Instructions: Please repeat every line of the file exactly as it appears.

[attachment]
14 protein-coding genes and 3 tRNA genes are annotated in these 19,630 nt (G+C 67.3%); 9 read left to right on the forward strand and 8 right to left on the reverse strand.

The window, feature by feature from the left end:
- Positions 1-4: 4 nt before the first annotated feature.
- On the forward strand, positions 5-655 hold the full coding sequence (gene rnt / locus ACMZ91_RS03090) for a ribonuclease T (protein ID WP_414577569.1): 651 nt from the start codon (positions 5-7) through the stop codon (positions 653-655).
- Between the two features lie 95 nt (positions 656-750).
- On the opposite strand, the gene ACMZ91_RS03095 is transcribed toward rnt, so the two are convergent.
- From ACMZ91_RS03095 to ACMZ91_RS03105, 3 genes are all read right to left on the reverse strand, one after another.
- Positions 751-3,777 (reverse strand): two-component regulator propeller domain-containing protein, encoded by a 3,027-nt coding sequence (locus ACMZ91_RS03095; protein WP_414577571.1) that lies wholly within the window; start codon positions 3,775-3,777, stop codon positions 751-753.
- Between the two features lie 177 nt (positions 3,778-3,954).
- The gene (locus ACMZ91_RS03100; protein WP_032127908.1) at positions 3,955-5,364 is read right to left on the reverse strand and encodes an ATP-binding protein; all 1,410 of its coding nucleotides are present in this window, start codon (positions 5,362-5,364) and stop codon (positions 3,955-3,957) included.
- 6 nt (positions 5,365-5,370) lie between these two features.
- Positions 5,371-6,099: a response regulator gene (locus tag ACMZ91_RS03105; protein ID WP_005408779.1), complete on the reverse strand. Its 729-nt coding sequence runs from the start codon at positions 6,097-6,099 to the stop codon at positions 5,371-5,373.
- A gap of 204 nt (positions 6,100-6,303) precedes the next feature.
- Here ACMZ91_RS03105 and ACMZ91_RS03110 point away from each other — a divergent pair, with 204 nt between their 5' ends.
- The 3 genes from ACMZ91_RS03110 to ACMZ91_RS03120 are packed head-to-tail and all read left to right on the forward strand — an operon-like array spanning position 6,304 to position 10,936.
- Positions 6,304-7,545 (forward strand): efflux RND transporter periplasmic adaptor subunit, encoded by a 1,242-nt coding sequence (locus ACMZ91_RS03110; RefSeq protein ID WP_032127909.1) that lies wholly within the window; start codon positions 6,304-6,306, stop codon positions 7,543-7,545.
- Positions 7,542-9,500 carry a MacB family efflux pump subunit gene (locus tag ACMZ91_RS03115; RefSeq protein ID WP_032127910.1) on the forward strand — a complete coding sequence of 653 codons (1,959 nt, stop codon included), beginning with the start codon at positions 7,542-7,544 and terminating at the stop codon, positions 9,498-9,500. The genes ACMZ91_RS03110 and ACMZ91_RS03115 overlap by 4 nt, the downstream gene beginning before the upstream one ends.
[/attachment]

14 protein-coding genes and 3 tRNA genes are annotated in these 19,630 nt (G+C 67.3%); 9 read left to right on the forward strand and 8 right to left on the reverse strand.

The window, feature by feature from the left end:
- Positions 1-4: 4 nt before the first annotated feature.
- On the forward strand, positions 5-655 hold the full coding sequence (gene rnt / locus ACMZ91_RS03090) for a ribonuclease T (protein ID WP_414577569.1): 651 nt from the start codon (positions 5-7) through the stop codon (positions 653-655).
- Between the two features lie 95 nt (positions 656-750).
- On the opposite strand, the gene ACMZ91_RS03095 is transcribed toward rnt, so the two are convergent.
- From ACMZ91_RS03095 to ACMZ91_RS03105, 3 genes are all read right to left on the reverse strand, one after another.
- Positions 751-3,777 (reverse strand): two-component regulator propeller domain-containing protein, encoded by a 3,027-nt coding sequence (locus ACMZ91_RS03095; protein WP_414577571.1) that lies wholly within the window; start codon positions 3,775-3,777, stop codon positions 751-753.
- Between the two features lie 177 nt (positions 3,778-3,954).
- The gene (locus ACMZ91_RS03100; protein WP_032127908.1) at positions 3,955-5,364 is read right to left on the reverse strand and encodes an ATP-binding protein; all 1,410 of its coding nucleotides are present in this window, start codon (positions 5,362-5,364) and stop codon (positions 3,955-3,957) included.
- 6 nt (positions 5,365-5,370) lie between these two features.
- Positions 5,371-6,099: a response regulator gene (locus tag ACMZ91_RS03105; protein ID WP_005408779.1), complete on the reverse strand. Its 729-nt coding sequence runs from the start codon at positions 6,097-6,099 to the stop codon at positions 5,371-5,373.
- A gap of 204 nt (positions 6,100-6,303) precedes the next feature.
- Here ACMZ91_RS03105 and ACMZ91_RS03110 point away from each other — a divergent pair, with 204 nt between their 5' ends.
- The 3 genes from ACMZ91_RS03110 to ACMZ91_RS03120 are packed head-to-tail and all read left to right on the forward strand — an operon-like array spanning position 6,304 to position 10,936.
- Positions 6,304-7,545 (forward strand): efflux RND transporter periplasmic adaptor subunit, encoded by a 1,242-nt coding sequence (locus ACMZ91_RS03110; RefSeq protein ID WP_032127909.1) that lies wholly within the window; start codon positions 6,304-6,306, stop codon positions 7,543-7,545.
- Positions 7,542-9,500 carry a MacB family efflux pump subunit gene (locus tag ACMZ91_RS03115; RefSeq protein ID WP_032127910.1) on the forward strand — a complete coding sequence of 653 codons (1,959 nt, stop codon included), beginning with the start codon at positions 7,542-7,544 and terminating at the stop codon, positions 9,498-9,500. The genes ACMZ91_RS03110 and ACMZ91_RS03115 overlap by 4 nt, the downstream gene beginning before the upstream one ends.